How many email accounts were there in the world in 2011? How many websites? How much did the most expensive domain name cost? How many photos were hosted on Facebook? We’ve got answers to these questions and many more. Email 3.146 billion – Number of email accounts worldwide.27.6% – Microsoft Outlook was the most popular email client.19% – Percentage of spam emails delivered to corporate email inboxes despite spam filters.112 – Number of emails sent and received per day by the average corporate user.71% – Percentage of worldwide email traffic that was spam (November 2011).360 million – Total number of Hotmail users (largest email service in the world).$44.25 – The estimated return on $1 invested in email marketing in 2011.40 – Years since the first email was sent, in 1971.0.39% – Percentage of email that was malicious (November 2011).
Websites Web servers Domain names Internet users Social media. SOPA, Internet Censorship Bill, Lauded By Both Parties In Key House Hearing. WASHINGTON -- At a House Judiciary Committee hearing Wednesday, Democrats and Republicans joined together to voice support for legislation that would criminalize much of the activity that occupies the Internet.
The bipartisan bill known as the Stop Online Piracy Act would establish major new powers for corporations intent on corralling copyrighted materials -- powers that would lead to big legal bills for start-ups and Silicon Valley giants alike. SOPA's Senate counterpart, the PROTECT IP Act, was already voted out of the Senate Judiciary Committee in September. Both political parties -- flush with campaign contributions from Hollywood studios and trial lawyers -- are eager to pass the legislation. The Senate version, introduced in May, has broad support, but has been held up by Sen.
Ron Wyden (D-Ore.). "The theft of American intellectual property costs the American economy over $100 billion annually ... and thousands of American jobs," Smith declared at Wednesday's hearing. Alexander Howard: Internet Companies and Lawmakers Speak Out Against the Stop Online Piracy Act. If freedom of expression, privacy and innovation online matter to you, it's time to pay attention to what's happening in Congress right now.
There's a gathering storm over bills proposed in the United States House of Representatives and Senate that have the potential to significantly hinder innovation, free speech and cybersecurity on the Internet in the name of fighting online piracy. As the Center for Democracy and Technology (CDT) highlights in its new summary of the problems and implications H.R. 3261, the Stop Online Piracy Act, "SOPA sweeps much more broadly and would chill online innovation and expression by creating major new litigation risks for service providers currently protected by the DMCA safe harbor. " SOPA is "really a Trojan horse that might be better named the Social Media Surveillance Act," said Leslie Harris, CEO of CDT, in a press conference today. "Expect it to have a devastating effect on social media content and expression. " Internet giants awake. Informatica's Integration Cloud Bridges SAP, Salesforce, Others - ReadWriteCloud.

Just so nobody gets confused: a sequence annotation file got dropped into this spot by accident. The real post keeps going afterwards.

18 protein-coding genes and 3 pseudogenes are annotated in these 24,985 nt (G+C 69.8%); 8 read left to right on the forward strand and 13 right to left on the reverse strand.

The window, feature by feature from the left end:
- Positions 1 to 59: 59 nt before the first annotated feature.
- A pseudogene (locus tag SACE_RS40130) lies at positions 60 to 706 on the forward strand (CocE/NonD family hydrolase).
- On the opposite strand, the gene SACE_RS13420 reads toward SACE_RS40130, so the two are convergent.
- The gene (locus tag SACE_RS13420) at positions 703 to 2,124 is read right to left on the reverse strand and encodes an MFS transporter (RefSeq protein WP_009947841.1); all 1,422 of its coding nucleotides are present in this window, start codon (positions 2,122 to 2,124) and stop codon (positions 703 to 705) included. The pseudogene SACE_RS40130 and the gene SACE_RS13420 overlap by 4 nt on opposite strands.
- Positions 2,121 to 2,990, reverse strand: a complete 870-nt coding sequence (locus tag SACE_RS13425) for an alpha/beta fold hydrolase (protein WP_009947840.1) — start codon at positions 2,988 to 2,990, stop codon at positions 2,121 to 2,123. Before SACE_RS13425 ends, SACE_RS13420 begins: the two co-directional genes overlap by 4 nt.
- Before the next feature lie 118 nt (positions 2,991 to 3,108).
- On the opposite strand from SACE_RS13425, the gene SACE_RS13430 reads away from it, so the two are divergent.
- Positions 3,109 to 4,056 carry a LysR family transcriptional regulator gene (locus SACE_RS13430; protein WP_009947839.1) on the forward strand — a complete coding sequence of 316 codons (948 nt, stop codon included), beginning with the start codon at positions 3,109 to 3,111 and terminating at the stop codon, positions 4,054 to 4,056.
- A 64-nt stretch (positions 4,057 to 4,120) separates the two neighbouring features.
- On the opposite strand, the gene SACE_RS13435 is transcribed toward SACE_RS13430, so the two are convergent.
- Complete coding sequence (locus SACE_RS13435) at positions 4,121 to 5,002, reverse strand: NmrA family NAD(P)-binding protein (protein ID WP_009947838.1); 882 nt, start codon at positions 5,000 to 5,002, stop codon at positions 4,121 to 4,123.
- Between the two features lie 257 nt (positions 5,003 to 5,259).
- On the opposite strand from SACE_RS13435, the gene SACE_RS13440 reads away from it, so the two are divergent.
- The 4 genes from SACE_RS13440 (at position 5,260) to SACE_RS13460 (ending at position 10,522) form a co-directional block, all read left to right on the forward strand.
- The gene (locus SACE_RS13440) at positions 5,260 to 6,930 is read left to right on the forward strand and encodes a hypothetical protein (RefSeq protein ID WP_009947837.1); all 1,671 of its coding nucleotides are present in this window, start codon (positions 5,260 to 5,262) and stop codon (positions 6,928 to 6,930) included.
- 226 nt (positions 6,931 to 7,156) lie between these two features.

The problem with SaaS services being delivered from different clouds is that they may as well be from different worlds.
Enterprise resource planning software from SAP catalogs human resources that also happen to be addressed by customer relationship management software from Salesforce.com. But their data was designed to be driven in their respective clouds. It may be becoming a fact of everyday life that any problem created by virtue of a cloud-based service must be resolved by a cloud-based service. This is where Informatica steps in, offering integration as a service (though thankfully without yet another "-aaS"). Today, the company announced the full availability of its winter 2012 release of Cloud Connection services for Salesforce, SAP, Oracle EBS, and other products, as part of its ongoing evolution of Informatica Cloud. Data integration, by Informatica's definition, is bi-directional.
The company admits the off-premise approach, while simple, cannot apply to all circumstances. How The Web Became Just Another Interface to the Cloud - ReadWriteCloud. For years, everyone was talking about the convergence of interfaces.
The Web, and as a result, the browser, were "clearly" about to take over as the major platforms and cloud computing emerged. Then, in March 2008, Steve Jobs unleashed the iOS followed by the mobile apps revolution. What seems to have happened next is maybe one of the most intriguing transitions in software history. While many companies are still stuck with the idea that "the browser is the ultimate interface", lately, there's a growing number of leading cloud computing companies that actually don't have a Web interface or that focus heavily on client software running on multiple devices.